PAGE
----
Preserving

Canning Fruit

General Directions for Canning Fruit

​Canning is a method of preserving food that involves heating filled jars of food to a specified temperature for a specified time. This heating is known as "processing" and is essential for the food safety of all home-canned foods. Processing destroys microorganisms that enter the jar upon filling and allows air to be vented from the jar to create an airtight vacuum seal as the product cools.

 

Basic Steps:

1. Before beginning, review the following information and assemble all equipment and ingredients.

2. Visually inspect canning jars for nicks, cracks, uneven rims or sharp edges that may prevent sealing or cause jars to break. Screw bands may be reused. Check to ensure screw bands show no rust, are in good condition and fit properly on jars. Discard any jars and screw bands that are not in good condition. Use new metal lids each time to ensure a vacuum seal. Wash jars, screw bands and lids in hot soapy water. Rinse well.

3. Sterilize jars just before use. To sterilize jars, place upright into the rack in a boiling water canner. Cover with room temperature water. Cover canner with lid. Place over high heat and bring to a boil; boil rapidly for 15 minutes or as required (see Altitudes in Alberta). Raise rack holding jars and hook handles on sides of the canner. Leave water-filled jars in canner until ready to fill with fruit. Prepare metal lids according to manufacturer’s instructions; leave in hot water until ready to use. Screw bands do not need to be sterilized.

4. Prepare firm ripe fruit according to directions found in Canning Specific Fruits.

5. Drain one jar at a time into the sink and fill immediately with prepared fruit using either a Hot Pack or Raw Pack. The Hot Pack allows more fruit to be packed into jars and helps to maintain the colour and texture of the fruit.

Hot Pack: Simmer the fruit in syrup (see Canning Liquids below) in a saucepan for 5 minutes. Fill jars with hot fruit; cover with boiling syrup, leaving 1/2 inch headspace. Headspace is the space at the top of the jar between the underside of the lid and the top of the food or liquid.

Raw Pack: Pour boiling syrup over raw fruit in jars, leaving 1/2 inch headspace.

6. Remove air bubbles by sliding a non-metallic utensil, such as a narrow rubber spatula or plastic knife, between the jar and fruit. After removing air bubbles, add additional syrup, if required, to maintain 1/2 inch headspace. Wipe jar rim thoroughly with a clean damp cloth.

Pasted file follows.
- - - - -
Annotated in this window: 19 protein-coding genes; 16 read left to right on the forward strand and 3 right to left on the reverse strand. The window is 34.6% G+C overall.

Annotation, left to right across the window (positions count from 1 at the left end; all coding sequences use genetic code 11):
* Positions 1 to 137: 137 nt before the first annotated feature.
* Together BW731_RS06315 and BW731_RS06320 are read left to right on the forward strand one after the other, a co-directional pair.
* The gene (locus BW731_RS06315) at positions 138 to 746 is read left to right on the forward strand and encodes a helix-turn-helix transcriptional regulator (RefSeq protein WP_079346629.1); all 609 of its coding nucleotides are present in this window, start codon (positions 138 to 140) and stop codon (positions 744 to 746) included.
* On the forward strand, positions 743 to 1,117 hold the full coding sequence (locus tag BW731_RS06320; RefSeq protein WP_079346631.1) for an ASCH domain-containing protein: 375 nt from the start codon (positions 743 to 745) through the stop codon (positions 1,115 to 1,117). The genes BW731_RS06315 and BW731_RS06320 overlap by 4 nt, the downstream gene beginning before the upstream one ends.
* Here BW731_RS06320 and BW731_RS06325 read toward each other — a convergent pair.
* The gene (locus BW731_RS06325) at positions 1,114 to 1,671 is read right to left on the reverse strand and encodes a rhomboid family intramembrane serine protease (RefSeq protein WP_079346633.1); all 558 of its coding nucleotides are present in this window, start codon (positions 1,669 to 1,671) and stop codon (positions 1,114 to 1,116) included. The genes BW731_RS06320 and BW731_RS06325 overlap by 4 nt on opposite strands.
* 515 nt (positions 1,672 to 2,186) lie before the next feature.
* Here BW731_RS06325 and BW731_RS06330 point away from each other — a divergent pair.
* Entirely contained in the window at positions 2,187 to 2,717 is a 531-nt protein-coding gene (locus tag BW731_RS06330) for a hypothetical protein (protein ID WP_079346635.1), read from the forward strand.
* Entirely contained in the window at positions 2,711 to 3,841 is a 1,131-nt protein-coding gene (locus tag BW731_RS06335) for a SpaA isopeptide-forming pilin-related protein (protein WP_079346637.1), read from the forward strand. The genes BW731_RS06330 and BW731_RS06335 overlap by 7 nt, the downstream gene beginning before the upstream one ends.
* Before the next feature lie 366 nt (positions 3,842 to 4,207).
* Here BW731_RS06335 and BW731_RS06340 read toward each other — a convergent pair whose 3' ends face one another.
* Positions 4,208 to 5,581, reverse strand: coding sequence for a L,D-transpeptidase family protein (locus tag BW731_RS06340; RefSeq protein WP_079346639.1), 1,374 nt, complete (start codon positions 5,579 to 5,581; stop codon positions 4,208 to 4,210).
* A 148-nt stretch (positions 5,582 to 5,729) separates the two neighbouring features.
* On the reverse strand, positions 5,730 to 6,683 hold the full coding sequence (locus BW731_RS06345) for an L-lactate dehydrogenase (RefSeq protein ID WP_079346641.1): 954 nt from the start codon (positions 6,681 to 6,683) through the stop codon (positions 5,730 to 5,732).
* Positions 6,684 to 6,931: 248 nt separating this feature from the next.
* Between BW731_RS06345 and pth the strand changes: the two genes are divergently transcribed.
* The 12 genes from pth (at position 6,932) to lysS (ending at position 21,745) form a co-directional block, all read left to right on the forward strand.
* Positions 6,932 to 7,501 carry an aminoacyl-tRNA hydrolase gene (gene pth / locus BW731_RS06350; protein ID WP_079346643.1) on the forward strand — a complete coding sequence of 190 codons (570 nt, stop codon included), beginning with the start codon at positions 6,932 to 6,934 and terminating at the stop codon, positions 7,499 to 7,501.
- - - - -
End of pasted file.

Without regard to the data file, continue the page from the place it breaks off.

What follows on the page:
7. Center lid on jar. Apply screw band just until “fingertip tight”. Do not overtighten. “Fingertip tight” allows some give between the lid and jar and allows air to escape during processing. This creates a vacuum seal as the product cools.

8. Place the filled jar into the raised canner rack. Repeat process with remaining jars. When all jars are filled or the canner is full, lower rack into hot water. Be sure jars are covered by at least 1 inch of water; add boiling water, if required. Place lid on the canner and turn heat to high.

9. When water returns to a full rolling boil, begin counting processing time (see Canning Specific Fruits). Reduce heat to maintain a gentle and steady boil for the required time. Turn off heat and remove canner lid. Allow boil to subside, then lift jars without tilting and place them upright on a rack, dry towel or a cutting board to cool in a draft-free place. Do not retighten screw bands or turn jars upside down as seals may be broken. Allow jars to cool undisturbed for 24 hours.

10. After cooling, check jars for vacuum seal by pressing on the center of each lid. Sealed lids curve downward and do not move. Refrigerate any unsealed jars and use the fruit within one week, or freeze or reprocess within 24 hours. Reprocessing fruit is not recommended as it gives a significantly overcooked product. However, if reprocessing is desired, empty jars, reserving fruit and syrup. Repeat all steps. If a sealed jar becomes unsealed after some time in storage, this indicates spoilage from microbial growth. Discard the contents of the jar.